One of the most challenging elements of being an entrepreneur or executive in business is also one of the least spoken about: Getting through the "firsts" -- first big meeting, first speaking engagement, first round of capital, etc. They're not just monumental milestones that everyone has to do for the first time at least once, but they also require an incredible amount of time and energy to prepare. It goes beyond what you'll be presenting to how you present it -- and that includes what you wear and how you act.
It can be one of the surprisingly small yet very important things you learn in business. It's not just who you know, or what you know, but also how you represent. Power Girls know the value of image and presence.
This past week, I caught up with Virginia Mueller, a fellow entrepreneur and licensed expert in image development, protocol, personal style and etiquette. Work-related skills in these areas aren't something you generally learn at home but from on-the-job experience -- and believe me, we all have horror stories as we learned the ropes. It's not just in how you conduct yourself at the table over lunch but in the boardroom, speaking engagement or other event. Virginia taught a class on the subject in France and has a book contract with Capra Press. Over email she shared her top tips for creating a powerful presence:
Keep It Clean and Focused - Mueller advises that women (and men!) speak and carry themselves as experts and professionals at all times during work hours and events, avoid engaging in industry gossip and keep personal lives private. Refrain from swearing, heavy drinking, etc. and remember to be aware of tone of voice and loudness. "Tone of voice is often too high, too loud or too fast paced for most work and social occasions," she says. Enter the room calm, cool and focused and you'll make a bigger statement than anything.
Become a World Class Listener - It's said that when you talk, it's marketing and when you listen, it is sales. Engage others in conversations about themselves, their work, interests, etc. versus talking solely about yourself. Look to light, easy topics such as food, travel, sports, local dining, events, and current news. Be sure to treat everyone well. As Smarty L.A.'s Amy Swift has said, "You never know who you're talking to." Treat everyone as if they are important.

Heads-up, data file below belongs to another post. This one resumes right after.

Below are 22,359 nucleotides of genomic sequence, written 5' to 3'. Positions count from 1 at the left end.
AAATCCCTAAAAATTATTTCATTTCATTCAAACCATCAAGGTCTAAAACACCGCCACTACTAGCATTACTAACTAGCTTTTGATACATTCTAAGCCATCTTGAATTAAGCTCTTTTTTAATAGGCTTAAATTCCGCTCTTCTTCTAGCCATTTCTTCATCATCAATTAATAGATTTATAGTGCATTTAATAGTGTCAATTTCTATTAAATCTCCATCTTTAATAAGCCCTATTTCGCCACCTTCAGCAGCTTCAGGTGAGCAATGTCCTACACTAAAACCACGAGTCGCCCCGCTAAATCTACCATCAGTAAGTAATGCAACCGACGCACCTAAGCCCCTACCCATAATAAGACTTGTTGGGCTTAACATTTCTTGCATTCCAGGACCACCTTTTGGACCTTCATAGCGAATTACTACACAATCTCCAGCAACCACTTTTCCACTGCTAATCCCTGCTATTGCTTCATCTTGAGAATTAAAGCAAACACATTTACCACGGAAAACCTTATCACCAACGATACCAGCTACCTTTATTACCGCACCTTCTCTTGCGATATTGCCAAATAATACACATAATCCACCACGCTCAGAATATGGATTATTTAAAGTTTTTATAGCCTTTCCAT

Watch Non-Verbal Communication - Studies have shown that others respond and react more quickly and positively to someone who appears happy and smiling. "Our body language, clothes, eye contact, etc. all speak louder than our words," Mueller says. Rules for clothing are general and easy to follow -- nothing too short, too tight or too revealing. Save sky high heels for non-work events. Grooming is also important, including the condition of hair, nails, etc.
Don't Oversell - Mueller says that one of the most common mistakes women make in etiquette or presenting themselves in business is coming on too strong to prove they're smart. "Find ways to make yourself indispensible without talking about it," she shares. Great ways to articulate you're A-game is through interesting anecdotes or comments relating to projects, clients, etc. Watch for opportunities. Dazzle guests with good conversation and manners and they'll Google you later.
"Outward appearances disclose us to the world," Mueller adds. "Clothes scream, yell and clamor like cheerleaders on our behalf, for better or worse." She says visuals are "so profoundly important because they're the only part of us that most people get to experience."
"We're walking advertisements of ourselves," she adds. Power Girls get it.